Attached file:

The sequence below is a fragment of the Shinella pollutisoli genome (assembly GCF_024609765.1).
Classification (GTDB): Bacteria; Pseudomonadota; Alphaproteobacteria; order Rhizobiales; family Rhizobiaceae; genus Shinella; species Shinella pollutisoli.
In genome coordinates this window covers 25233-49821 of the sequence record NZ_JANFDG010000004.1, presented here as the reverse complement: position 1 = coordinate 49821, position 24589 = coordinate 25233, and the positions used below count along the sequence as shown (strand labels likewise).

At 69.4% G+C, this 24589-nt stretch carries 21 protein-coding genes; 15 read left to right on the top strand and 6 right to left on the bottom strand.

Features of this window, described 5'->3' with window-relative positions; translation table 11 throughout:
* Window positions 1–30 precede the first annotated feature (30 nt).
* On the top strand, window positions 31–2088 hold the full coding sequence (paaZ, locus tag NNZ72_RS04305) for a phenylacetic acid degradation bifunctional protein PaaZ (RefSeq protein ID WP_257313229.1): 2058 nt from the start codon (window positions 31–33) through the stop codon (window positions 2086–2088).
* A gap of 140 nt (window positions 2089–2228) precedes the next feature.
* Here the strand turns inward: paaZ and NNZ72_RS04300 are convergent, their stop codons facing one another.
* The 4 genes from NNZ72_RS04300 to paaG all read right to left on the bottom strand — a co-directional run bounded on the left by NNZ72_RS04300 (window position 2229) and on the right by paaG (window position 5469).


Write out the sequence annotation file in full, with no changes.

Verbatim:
The sequence below is a fragment of the Shinella pollutisoli genome (assembly GCF_024609765.1).
Classification (GTDB): Bacteria; Pseudomonadota; Alphaproteobacteria; order Rhizobiales; family Rhizobiaceae; genus Shinella; species Shinella pollutisoli.
In genome coordinates this window covers 25233-49821 of the sequence record NZ_JANFDG010000004.1, presented here as the reverse complement: position 1 = coordinate 49821, position 24589 = coordinate 25233, and the positions used below count along the sequence as shown (strand labels likewise).

At 69.4% G+C, this 24589-nt stretch carries 21 protein-coding genes; 15 read left to right on the top strand and 6 right to left on the bottom strand.

Features of this window, described 5'->3' with window-relative positions; translation table 11 throughout:
* Window positions 1–30 precede the first annotated feature (30 nt).
* On the top strand, window positions 31–2088 hold the full coding sequence (paaZ, locus tag NNZ72_RS04305) for a phenylacetic acid degradation bifunctional protein PaaZ (RefSeq protein ID WP_257313229.1): 2058 nt from the start codon (window positions 31–33) through the stop codon (window positions 2086–2088).
* A gap of 140 nt (window positions 2089–2228) precedes the next feature.
* Here the strand turns inward: paaZ and NNZ72_RS04300 are convergent, their stop codons facing one another.
* The 4 genes from NNZ72_RS04300 to paaG all read right to left on the bottom strand — a co-directional run bounded on the left by NNZ72_RS04300 (window position 2229) and on the right by paaG (window position 5469).